... Some tech and pharmaceuticals companies are going to extravagant lengths to reduce their taxes, one of the ways in which they pay back the state. The more libertarian wing of Silicon Valley is even talking of secession from California so they can pay no tax at all. “Won’t it be nice when there’s the next tsunami and these guys call the coastguard,” she says....
One criticism of Mazzucato’s work is that she fetishises the public sector in much the same way that rightwing commentators idolise the private sector. She appears stung by the suggestion: “I’m from Italy, believe me, I don’t romanticise the state.” The challenge, she says, is to rebalance the relationship between the private sector, which is all too often overly financialised and parasitic, and the public sector, which is frequently unimaginative and fearful. “When you have a courageous, mission-oriented public sector, it affects not just investment but the relationships and the deals it does with the private sector,” she says. Europe’s left-wing parties could have run with this agenda. Instead, she says, they have “absolutely failed” to change the political discourse by obsessing about value extraction rather than value creation, by focusing more on taxing big business than fostering innovation.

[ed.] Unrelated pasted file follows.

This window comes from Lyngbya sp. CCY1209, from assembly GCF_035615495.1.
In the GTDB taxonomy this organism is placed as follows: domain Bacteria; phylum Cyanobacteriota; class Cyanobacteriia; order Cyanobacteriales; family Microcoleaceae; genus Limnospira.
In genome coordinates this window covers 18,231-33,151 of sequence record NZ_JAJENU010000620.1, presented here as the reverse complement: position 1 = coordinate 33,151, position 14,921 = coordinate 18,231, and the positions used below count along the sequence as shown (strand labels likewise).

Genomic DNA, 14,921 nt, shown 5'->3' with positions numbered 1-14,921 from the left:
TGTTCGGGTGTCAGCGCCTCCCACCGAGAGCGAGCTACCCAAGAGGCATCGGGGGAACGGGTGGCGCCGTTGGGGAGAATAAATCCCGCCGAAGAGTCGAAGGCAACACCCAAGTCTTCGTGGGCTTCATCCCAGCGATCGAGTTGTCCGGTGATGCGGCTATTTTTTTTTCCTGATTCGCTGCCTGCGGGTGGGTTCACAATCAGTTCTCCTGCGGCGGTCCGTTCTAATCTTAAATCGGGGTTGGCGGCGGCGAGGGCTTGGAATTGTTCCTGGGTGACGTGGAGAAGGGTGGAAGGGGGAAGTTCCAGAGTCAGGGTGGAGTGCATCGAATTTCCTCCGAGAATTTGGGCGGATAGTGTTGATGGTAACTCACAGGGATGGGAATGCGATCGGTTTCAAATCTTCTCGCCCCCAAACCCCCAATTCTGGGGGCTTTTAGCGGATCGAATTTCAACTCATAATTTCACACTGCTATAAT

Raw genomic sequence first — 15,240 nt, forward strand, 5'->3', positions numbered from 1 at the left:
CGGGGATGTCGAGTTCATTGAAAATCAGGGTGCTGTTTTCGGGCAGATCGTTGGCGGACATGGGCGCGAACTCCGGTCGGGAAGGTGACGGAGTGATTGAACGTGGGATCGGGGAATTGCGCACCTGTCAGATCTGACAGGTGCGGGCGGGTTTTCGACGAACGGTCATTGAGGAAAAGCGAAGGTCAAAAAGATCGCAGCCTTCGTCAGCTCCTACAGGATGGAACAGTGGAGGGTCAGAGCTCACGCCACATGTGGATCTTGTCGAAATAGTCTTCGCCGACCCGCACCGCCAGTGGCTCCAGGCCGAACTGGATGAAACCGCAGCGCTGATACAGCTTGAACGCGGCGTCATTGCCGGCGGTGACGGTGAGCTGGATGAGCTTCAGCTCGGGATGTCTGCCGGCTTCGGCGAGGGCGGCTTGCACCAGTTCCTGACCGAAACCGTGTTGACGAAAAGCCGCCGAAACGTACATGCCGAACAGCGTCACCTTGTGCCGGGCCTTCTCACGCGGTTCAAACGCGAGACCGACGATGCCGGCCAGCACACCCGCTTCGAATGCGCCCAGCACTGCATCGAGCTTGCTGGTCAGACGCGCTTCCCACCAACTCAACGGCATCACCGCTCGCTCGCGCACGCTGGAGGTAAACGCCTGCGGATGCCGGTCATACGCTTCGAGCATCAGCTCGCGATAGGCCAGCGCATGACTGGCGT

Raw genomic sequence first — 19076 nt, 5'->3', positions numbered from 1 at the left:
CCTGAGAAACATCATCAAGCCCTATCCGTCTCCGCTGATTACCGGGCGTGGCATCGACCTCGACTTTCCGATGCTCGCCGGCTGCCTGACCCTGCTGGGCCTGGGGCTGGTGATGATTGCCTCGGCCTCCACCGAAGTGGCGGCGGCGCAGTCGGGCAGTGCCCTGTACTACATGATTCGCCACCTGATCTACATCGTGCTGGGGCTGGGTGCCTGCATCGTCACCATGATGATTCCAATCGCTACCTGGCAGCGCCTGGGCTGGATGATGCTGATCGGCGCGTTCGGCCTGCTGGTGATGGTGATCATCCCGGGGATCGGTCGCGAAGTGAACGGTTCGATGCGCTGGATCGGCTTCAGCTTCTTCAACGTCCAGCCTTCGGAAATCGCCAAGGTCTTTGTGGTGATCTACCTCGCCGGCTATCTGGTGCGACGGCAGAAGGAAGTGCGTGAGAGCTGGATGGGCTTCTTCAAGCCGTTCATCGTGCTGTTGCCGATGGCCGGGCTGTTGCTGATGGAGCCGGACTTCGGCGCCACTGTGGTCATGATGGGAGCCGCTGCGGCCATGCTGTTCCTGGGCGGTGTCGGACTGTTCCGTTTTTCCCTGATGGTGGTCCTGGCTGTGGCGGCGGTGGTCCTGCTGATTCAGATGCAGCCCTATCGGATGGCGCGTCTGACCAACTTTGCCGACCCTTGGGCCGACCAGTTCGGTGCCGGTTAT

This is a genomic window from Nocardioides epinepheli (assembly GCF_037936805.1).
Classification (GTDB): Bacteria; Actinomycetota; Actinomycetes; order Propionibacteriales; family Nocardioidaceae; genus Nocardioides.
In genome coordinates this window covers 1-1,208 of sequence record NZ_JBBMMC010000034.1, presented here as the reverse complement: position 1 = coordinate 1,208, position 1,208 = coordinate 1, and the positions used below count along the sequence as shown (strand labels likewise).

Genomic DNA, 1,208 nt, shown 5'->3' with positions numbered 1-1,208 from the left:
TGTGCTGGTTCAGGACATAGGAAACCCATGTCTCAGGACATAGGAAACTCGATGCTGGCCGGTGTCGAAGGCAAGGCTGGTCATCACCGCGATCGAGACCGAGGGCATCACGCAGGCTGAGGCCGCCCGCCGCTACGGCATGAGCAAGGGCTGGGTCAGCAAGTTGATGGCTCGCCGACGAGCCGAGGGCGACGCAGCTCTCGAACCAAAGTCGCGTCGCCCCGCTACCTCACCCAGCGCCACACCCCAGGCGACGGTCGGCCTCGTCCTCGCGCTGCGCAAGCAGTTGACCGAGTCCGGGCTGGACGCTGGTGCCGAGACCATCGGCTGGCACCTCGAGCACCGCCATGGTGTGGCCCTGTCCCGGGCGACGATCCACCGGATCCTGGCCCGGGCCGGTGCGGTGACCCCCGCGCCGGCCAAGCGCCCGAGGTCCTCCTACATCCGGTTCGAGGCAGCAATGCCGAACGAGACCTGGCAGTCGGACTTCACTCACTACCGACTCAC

The Chinese get the state to do that risky and costly, research and the development to keep them ahead.

The US does the same, but just keeps quiet about it so it doesn’t spoil the narrative.
“The parts of the smart phone that make it smart—GPS, touch screens, the Internet—were advanced by the Defense Department. Tesla’s battery technologies and solar panels came out of a grant from the U.S. Department of Energy. Google’s search engine algorithm was boosted by a National Science Foundation innovation. Many innovative new drugs have come out of NIH research.!”
activism  books  breakthroughs  DARPA  de-risking  Department_of_Energy  early-stage  economists  fracking  free-riding  innovation  Mariana_Mazzucato  mission-driven  moonshots  NIH  NSF  private_sector  public_sector  semiconductors  Silicon_Valley  sovereign-risk  state-as-facilitator  value_creation  value_extraction  women 
august 2015 by jerryking